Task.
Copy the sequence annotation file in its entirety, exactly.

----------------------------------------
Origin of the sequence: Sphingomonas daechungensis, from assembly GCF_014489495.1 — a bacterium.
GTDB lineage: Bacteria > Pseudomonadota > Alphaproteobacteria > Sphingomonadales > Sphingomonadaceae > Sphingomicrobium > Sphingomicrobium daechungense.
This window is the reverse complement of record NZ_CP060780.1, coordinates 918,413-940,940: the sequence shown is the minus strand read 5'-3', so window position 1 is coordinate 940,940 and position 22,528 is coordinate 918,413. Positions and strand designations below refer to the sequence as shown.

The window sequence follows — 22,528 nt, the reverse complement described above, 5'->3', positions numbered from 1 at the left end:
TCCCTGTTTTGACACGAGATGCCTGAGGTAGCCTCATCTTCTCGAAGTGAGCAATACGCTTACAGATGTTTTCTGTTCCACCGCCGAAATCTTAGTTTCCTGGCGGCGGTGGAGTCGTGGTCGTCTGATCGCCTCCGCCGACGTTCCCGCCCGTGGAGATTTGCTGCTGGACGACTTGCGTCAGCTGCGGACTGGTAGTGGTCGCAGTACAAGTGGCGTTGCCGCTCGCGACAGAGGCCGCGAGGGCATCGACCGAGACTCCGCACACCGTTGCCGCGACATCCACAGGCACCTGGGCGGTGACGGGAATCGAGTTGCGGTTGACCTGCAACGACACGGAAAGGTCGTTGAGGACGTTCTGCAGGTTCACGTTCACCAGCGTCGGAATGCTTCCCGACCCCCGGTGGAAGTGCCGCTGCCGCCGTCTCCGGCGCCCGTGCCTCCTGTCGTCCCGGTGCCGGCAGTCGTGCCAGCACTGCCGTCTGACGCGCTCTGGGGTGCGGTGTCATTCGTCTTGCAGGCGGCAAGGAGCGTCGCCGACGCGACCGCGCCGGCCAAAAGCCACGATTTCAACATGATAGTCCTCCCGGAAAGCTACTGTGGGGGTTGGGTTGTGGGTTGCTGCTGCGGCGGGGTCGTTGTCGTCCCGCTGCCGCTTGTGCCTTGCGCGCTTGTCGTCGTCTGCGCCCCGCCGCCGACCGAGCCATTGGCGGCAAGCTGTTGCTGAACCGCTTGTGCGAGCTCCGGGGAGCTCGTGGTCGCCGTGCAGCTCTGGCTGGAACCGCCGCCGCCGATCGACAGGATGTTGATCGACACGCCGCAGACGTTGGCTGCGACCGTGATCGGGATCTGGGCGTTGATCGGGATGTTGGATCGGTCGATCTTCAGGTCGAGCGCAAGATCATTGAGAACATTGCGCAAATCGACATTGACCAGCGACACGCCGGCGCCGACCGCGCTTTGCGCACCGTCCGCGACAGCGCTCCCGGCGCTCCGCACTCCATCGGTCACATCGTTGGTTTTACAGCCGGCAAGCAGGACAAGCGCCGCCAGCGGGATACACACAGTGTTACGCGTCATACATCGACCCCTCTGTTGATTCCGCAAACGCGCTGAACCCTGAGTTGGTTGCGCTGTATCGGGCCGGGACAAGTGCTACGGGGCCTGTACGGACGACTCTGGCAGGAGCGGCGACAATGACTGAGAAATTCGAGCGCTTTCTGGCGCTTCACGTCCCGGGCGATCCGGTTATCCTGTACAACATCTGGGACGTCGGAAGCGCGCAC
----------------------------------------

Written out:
Origin of the sequence: Sphingomonas daechungensis, from assembly GCF_014489495.1 — a bacterium.
GTDB lineage: Bacteria > Pseudomonadota > Alphaproteobacteria > Sphingomonadales > Sphingomonadaceae > Sphingomicrobium > Sphingomicrobium daechungense.
This window is the reverse complement of record NZ_CP060780.1, coordinates 918,413-940,940: the sequence shown is the minus strand read 5'-3', so window position 1 is coordinate 940,940 and position 22,528 is coordinate 918,413. Positions and strand designations below refer to the sequence as shown.

The window sequence follows — 22,528 nt, the reverse complement described above, 5'->3', positions numbered from 1 at the left end:
TCCCTGTTTTGACACGAGATGCCTGAGGTAGCCTCATCTTCTCGAAGTGAGCAATACGCTTACAGATGTTTTCTGTTCCACCGCCGAAATCTTAGTTTCCTGGCGGCGGTGGAGTCGTGGTCGTCTGATCGCCTCCGCCGACGTTCCCGCCCGTGGAGATTTGCTGCTGGACGACTTGCGTCAGCTGCGGACTGGTAGTGGTCGCAGTACAAGTGGCGTTGCCGCTCGCGACAGAGGCCGCGAGGGCATCGACCGAGACTCCGCACACCGTTGCCGCGACATCCACAGGCACCTGGGCGGTGACGGGAATCGAGTTGCGGTTGACCTGCAACGACACGGAAAGGTCGTTGAGGACGTTCTGCAGGTTCACGTTCACCAGCGTCGGAATGCTTCCCGACCCCCGGTGGAAGTGCCGCTGCCGCCGTCTCCGGCGCCCGTGCCTCCTGTCGTCCCGGTGCCGGCAGTCGTGCCAGCACTGCCGTCTGACGCGCTCTGGGGTGCGGTGTCATTCGTCTTGCAGGCGGCAAGGAGCGTCGCCGACGCGACCGCGCCGGCCAAAAGCCACGATTTCAACATGATAGTCCTCCCGGAAAGCTACTGTGGGGGTTGGGTTGTGGGTTGCTGCTGCGGCGGGGTCGTTGTCGTCCCGCTGCCGCTTGTGCCTTGCGCGCTTGTCGTCGTCTGCGCCCCGCCGCCGACCGAGCCATTGGCGGCAAGCTGTTGCTGAACCGCTTGTGCGAGCTCCGGGGAGCTCGTGGTCGCCGTGCAGCTCTGGCTGGAACCGCCGCCGCCGATCGACAGGATGTTGATCGACACGCCGCAGACGTTGGCTGCGACCGTGATCGGGATCTGGGCGTTGATCGGGATGTTGGATCGGTCGATCTTCAGGTCGAGCGCAAGATCATTGAGAACATTGCGCAAATCGACATTGACCAGCGACACGCCGGCGCCGACCGCGCTTTGCGCACCGTCCGCGACAGCGCTCCCGGCGCTCCGCACTCCATCGGTCACATCGTTGGTTTTACAGCCGGCAAGCAGGACAAGCGCCGCCAGCGGGATACACACAGTGTTACGCGTCATACATCGACCCCTCTGTTGATTCCGCAAACGCGCTGAACCCTGAGTTGGTTGCGCTGTATCGGGCCGGGACAAGTGCTACGGGGCCTGTACGGACGACTCTGGCAGGAGCGGCGACAATGACTGAGAAATTCGAGCGCTTTCTGGCGCTTCACGTCCCGGGCGATCCGGTTATCCTGTACAACATCTGGGACGTCGGAAGCGCGCAC